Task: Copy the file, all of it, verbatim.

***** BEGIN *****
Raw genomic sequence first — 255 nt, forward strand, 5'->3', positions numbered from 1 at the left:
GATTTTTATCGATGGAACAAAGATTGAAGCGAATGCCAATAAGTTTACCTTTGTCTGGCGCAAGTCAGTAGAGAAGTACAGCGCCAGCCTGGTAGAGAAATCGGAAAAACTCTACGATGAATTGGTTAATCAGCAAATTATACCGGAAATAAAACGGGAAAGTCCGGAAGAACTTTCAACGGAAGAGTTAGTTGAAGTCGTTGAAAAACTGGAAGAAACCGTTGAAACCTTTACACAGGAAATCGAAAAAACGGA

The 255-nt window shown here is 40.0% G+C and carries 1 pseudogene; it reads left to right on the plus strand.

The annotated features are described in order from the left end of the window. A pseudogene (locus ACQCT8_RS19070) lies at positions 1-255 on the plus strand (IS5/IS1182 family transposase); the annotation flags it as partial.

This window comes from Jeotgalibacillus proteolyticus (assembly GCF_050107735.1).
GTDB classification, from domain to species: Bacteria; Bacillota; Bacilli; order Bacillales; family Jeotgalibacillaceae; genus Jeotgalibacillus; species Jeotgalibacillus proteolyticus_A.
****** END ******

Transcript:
Raw genomic sequence first — 255 nt, forward strand, 5'->3', positions numbered from 1 at the left:
GATTTTTATCGATGGAACAAAGATTGAAGCGAATGCCAATAAGTTTACCTTTGTCTGGCGCAAGTCAGTAGAGAAGTACAGCGCCAGCCTGGTAGAGAAATCGGAAAAACTCTACGATGAATTGGTTAATCAGCAAATTATACCGGAAATAAAACGGGAAAGTCCGGAAGAACTTTCAACGGAAGAGTTAGTTGAAGTCGTTGAAAAACTGGAAGAAACCGTTGAAACCTTTACACAGGAAATCGAAAAAACGGA

The 255-nt window shown here is 40.0% G+C and carries 1 pseudogene; it reads left to right on the plus strand.

The annotated features are described in order from the left end of the window. A pseudogene (locus ACQCT8_RS19070) lies at positions 1-255 on the plus strand (IS5/IS1182 family transposase); the annotation flags it as partial.

This window comes from Jeotgalibacillus proteolyticus (assembly GCF_050107735.1).
GTDB classification, from domain to species: Bacteria; Bacillota; Bacilli; order Bacillales; family Jeotgalibacillaceae; genus Jeotgalibacillus; species Jeotgalibacillus proteolyticus_A.